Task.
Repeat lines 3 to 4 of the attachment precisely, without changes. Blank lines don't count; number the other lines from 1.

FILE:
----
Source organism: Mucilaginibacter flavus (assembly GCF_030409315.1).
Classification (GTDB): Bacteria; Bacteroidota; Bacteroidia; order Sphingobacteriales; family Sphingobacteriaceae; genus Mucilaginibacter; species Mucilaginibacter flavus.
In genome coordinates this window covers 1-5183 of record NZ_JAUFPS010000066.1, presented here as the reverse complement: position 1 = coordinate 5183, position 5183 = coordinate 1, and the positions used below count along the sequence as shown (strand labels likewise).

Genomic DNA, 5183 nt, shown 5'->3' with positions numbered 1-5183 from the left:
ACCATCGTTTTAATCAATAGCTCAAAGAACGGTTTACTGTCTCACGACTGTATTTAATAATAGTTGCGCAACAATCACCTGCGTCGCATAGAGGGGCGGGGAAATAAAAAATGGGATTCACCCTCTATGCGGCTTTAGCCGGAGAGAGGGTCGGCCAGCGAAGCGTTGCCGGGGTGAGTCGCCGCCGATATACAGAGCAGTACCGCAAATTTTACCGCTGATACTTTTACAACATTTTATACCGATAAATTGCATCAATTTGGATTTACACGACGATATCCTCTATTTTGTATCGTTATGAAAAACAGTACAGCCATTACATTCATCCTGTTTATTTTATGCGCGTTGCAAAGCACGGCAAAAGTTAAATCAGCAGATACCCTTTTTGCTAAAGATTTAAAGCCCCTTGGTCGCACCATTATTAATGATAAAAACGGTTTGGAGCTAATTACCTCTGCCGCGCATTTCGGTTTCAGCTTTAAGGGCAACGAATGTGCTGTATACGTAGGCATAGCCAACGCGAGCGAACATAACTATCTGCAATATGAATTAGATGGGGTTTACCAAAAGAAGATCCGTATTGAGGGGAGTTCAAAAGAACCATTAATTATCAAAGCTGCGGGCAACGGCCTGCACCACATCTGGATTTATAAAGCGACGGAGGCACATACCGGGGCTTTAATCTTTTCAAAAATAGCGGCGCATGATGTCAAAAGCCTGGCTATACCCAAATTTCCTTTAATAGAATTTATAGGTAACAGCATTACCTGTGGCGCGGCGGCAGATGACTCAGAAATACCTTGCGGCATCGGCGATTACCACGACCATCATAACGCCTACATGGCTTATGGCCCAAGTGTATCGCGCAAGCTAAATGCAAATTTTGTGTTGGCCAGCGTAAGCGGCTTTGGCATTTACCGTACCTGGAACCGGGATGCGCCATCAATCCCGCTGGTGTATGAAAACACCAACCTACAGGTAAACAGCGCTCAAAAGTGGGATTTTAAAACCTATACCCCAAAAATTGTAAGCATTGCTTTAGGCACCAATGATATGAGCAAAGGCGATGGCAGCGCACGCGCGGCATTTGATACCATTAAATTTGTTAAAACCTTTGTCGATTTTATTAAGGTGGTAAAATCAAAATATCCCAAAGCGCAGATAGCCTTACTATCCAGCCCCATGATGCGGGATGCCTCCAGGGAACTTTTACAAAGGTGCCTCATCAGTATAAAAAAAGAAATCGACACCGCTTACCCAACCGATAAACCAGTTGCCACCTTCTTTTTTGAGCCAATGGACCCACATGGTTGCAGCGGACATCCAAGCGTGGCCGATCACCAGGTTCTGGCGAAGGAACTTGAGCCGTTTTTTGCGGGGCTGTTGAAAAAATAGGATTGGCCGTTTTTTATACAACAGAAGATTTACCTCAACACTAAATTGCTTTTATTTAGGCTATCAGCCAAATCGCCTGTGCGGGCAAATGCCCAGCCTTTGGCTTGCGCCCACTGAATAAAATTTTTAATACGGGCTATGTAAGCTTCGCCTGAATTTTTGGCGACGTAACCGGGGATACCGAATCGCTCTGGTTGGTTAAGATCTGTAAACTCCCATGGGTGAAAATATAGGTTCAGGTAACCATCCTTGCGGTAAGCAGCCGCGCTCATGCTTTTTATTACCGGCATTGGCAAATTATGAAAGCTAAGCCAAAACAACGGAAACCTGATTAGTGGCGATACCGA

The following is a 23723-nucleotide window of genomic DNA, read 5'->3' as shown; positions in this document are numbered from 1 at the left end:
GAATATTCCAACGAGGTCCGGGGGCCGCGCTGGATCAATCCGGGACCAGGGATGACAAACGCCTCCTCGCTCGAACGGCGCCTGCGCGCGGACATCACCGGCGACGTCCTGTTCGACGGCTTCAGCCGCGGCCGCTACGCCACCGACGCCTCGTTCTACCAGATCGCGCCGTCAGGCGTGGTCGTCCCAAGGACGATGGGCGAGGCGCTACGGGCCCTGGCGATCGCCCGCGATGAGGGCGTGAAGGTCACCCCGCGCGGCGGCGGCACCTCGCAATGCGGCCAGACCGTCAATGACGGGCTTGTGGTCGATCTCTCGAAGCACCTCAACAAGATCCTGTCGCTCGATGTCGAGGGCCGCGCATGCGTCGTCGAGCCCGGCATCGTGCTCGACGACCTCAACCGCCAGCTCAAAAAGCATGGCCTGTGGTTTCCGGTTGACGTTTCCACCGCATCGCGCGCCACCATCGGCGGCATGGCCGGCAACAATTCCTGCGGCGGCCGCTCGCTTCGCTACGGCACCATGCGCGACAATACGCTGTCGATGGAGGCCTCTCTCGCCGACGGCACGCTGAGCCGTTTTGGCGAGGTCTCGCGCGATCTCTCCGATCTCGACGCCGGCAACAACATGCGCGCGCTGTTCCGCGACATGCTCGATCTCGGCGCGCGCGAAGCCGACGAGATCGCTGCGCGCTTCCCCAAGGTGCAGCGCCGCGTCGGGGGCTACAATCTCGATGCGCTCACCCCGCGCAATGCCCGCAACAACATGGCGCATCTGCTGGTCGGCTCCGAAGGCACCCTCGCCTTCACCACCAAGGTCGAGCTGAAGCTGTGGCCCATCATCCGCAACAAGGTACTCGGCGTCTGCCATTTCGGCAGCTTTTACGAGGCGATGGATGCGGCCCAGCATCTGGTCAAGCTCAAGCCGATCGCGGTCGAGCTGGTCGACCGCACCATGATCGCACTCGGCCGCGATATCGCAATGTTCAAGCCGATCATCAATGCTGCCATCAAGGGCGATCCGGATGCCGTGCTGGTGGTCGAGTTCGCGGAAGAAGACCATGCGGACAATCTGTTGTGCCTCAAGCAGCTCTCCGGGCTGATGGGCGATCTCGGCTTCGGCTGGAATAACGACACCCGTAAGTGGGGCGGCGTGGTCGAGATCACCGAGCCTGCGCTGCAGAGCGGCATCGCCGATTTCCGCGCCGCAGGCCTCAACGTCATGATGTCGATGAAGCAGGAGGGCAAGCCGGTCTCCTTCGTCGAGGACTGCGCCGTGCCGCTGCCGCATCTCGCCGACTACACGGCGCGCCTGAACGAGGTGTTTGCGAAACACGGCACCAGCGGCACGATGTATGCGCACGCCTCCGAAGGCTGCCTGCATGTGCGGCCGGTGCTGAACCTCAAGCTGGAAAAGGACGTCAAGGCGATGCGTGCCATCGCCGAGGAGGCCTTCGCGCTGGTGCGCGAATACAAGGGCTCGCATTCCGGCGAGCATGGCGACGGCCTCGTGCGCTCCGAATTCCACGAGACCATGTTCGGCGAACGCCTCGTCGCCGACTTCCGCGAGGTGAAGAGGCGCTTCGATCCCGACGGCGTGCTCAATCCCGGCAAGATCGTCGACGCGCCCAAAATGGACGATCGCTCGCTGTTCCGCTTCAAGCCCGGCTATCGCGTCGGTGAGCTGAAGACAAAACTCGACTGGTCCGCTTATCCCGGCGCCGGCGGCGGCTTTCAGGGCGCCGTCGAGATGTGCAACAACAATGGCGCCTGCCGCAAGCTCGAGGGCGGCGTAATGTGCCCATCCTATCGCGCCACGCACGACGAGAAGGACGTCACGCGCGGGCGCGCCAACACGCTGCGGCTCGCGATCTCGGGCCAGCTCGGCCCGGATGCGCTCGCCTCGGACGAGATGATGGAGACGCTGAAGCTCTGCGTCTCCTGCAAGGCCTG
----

In genome coordinates this window covers 1-5183 of record NZ_JAUFPS010000066.1, presented here as the reverse complement: position 1 = coordinate 5183, position 5183 = coordinate 1, and the positions used below count along the sequence as shown (strand labels likewise).

Genomic DNA, 5183 nt, shown 5'->3' with positions numbered 1-5183 from the left: